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I found that pidstat would be a good tool to monitor processes. I want to calculate the average memory usage of a particular process. Here is some example output:

02:34:36 PM       PID  minflt/s  majflt/s     VSZ    RSS   %MEM  Command
02:34:37 PM      7276      2.00      0.00  349212 210176   7.14  scalpel

(This is part of the output from pidstat -r -p 7276.)

Should I use the Resident Set Size (RSS) or Virtual Size (VSZ) information to calculate the average memory consumption? I have read a few thing on Wikipedia and on forums but I am not sure to fully understand the differences. Plus, it seems that none of them are reliable. So, how can I monitor a process to get its memory usage?

Any help on this matter would be useful.

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RSS is how much memory this process currently has in main memory (RAM). VSZ is how much virtual memory the process has in total. This includes all types of memory, both in RAM and swapped out. These numbers can get skewed because they also include shared libraries and other types of memory. You can have five hundred instances of bash running, and the total size of their memory footprint won't be the sum of their RSS or VSZ values.

If you need to get a more detailed idea about the memory footprint of a process, you have some options. You can go through /proc/$PID/map and weed out the stuff you don't like. If it's shared libraries, the calculation could get complex depending on your needs (which I think I remember).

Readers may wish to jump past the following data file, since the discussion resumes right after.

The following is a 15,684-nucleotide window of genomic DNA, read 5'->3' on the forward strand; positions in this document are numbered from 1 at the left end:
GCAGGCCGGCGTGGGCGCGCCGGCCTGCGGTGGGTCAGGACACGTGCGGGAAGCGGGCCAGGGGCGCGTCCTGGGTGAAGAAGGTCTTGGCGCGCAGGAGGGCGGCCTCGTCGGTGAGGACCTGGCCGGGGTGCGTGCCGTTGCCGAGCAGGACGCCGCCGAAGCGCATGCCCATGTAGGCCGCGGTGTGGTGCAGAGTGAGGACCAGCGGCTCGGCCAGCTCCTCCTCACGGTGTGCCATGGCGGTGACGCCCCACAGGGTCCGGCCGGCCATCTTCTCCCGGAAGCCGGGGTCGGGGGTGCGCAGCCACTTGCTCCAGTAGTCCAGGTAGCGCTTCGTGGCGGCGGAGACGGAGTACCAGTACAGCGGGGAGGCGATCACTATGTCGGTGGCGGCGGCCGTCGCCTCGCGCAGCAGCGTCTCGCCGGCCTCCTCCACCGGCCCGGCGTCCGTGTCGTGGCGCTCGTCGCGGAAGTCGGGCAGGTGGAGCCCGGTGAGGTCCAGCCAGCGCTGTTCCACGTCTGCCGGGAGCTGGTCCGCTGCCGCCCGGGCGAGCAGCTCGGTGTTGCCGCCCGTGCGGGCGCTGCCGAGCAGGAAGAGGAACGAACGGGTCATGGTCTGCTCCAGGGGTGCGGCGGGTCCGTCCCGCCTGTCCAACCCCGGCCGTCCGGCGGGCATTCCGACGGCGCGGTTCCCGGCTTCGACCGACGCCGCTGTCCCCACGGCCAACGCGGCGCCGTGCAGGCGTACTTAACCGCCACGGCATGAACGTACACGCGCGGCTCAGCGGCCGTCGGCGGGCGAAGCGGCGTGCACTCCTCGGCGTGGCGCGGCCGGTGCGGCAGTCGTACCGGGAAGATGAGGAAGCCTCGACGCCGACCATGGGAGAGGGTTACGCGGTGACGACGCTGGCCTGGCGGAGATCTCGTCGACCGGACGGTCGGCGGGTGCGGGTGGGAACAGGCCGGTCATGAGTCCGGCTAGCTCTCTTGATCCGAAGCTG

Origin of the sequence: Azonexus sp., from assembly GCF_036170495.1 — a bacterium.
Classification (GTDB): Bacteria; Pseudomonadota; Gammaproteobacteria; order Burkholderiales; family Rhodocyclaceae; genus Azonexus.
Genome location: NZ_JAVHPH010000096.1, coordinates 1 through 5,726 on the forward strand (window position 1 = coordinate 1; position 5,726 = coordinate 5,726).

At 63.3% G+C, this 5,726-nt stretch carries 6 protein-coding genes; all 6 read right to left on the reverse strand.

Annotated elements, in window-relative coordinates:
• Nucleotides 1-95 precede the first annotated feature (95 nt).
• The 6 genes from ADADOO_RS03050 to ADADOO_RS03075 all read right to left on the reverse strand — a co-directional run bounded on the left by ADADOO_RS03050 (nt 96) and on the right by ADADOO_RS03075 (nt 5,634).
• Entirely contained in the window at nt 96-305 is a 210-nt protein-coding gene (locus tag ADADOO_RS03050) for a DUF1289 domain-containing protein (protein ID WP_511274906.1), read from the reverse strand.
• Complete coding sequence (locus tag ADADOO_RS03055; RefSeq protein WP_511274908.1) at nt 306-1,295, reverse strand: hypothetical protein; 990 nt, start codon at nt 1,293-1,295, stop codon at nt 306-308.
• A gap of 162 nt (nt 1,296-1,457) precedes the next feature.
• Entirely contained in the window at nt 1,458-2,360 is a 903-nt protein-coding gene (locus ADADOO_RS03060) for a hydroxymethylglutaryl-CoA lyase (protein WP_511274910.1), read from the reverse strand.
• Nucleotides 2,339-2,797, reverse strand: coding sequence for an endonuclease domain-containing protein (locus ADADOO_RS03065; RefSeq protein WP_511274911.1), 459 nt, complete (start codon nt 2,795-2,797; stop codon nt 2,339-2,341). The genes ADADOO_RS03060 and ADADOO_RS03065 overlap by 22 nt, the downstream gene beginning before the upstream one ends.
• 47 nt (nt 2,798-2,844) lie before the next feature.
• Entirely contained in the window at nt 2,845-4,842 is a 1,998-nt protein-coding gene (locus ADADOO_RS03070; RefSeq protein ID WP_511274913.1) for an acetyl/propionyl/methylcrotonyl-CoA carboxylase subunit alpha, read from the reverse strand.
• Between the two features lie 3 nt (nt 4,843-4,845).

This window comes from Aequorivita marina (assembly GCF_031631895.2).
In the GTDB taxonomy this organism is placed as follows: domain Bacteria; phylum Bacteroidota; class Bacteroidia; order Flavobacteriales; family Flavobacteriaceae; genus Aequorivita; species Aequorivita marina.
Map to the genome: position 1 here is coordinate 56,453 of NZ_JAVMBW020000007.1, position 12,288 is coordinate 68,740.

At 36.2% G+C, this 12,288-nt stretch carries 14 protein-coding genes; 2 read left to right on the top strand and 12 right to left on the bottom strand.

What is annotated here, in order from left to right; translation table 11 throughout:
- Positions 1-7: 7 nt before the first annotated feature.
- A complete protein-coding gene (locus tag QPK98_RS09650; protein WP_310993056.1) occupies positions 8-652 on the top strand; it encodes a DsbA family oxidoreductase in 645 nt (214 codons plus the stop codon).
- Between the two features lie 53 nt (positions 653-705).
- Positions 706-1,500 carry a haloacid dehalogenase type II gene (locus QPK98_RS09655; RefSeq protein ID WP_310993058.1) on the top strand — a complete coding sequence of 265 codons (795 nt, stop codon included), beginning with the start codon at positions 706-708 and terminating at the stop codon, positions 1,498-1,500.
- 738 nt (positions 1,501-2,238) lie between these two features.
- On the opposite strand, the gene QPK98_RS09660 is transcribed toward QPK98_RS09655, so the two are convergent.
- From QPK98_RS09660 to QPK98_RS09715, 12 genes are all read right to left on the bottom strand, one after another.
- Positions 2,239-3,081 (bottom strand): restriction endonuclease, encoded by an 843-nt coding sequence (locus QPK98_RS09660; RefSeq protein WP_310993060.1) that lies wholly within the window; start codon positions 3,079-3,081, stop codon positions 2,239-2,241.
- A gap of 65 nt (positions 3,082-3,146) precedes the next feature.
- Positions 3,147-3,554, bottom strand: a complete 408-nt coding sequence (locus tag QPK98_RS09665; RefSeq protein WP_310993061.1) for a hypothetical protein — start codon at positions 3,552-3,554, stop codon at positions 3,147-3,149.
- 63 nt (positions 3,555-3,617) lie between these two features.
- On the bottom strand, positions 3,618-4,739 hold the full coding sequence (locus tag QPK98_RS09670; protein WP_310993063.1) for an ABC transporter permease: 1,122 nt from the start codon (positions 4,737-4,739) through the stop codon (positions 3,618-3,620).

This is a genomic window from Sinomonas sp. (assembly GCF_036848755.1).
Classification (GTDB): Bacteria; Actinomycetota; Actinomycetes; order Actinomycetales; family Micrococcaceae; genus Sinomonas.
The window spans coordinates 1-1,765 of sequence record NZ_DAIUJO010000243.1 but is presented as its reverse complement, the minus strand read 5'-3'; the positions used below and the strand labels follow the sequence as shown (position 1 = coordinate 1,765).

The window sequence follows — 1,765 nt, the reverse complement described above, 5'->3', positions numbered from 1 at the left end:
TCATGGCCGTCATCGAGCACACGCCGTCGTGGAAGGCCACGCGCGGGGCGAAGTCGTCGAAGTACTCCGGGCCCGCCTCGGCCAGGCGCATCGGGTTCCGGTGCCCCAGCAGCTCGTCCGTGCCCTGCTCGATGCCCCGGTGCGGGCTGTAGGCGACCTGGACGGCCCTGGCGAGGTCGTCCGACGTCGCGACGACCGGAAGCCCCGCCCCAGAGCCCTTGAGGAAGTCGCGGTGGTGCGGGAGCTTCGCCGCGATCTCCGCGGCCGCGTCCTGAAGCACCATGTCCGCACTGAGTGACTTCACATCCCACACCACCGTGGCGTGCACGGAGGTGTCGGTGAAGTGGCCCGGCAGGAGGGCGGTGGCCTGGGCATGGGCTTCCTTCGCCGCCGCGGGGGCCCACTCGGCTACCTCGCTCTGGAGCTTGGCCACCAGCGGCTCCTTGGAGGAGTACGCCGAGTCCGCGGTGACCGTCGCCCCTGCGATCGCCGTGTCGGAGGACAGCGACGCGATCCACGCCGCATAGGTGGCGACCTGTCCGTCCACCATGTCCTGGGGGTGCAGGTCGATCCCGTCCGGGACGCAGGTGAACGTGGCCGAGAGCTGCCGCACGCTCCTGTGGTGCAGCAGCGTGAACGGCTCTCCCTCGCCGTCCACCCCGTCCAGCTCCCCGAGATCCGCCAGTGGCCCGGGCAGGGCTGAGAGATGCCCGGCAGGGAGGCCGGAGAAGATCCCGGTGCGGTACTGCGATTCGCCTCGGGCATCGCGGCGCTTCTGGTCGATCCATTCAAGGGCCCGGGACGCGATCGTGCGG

If you only care about the heap size of the process, you can always just parse the [heap] entry in the map file. The size the kernel has allocated for the process heap may or may not reflect the exact number of bytes the process has asked to be allocated. There are minute details, kernel internals and optimisations which can throw this off. In an ideal world, it'll be as much as your process needs, rounded up to the nearest multiple of the system page size (getconf PAGESIZE will tell you what it is — on PCs, it's probably 4,096 bytes).

If you want to see how much memory a process has allocated, one of the best ways is to forgo the kernel-side metrics. Instead, you instrument the C library's heap memory (de)allocation functions with the LD_PRELOAD mechanism. Personally, I slightly abuse valgrind to get information about this sort of thing. (Note that applying the instrumentation will require restarting the process.)

Please note, since you may also be benchmarking runtimes, that valgrind will make your programs very slightly slower (but probably within your tolerances).

  • Thanks a lot! I am going to investigate the different options. You have been more than helpful! :) – Flanfl Mar 27 '12 at 18:17
  • "You can have five hundred instances of bash running, and the total size of their memory footprint won't be the sum of their RSS or VSZ values." But will the sum of their RSS values be a good approximation? Like sum of resident column from statm, i don't need a super reliable exact value, but i need to know high level how much memory my java processes are using – iloveretards Jul 28 '17 at 15:23
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    On Ubuntu it's /proc/$PID/maps is it typo or distro difference? – dolzenko Feb 15 '18 at 11:11

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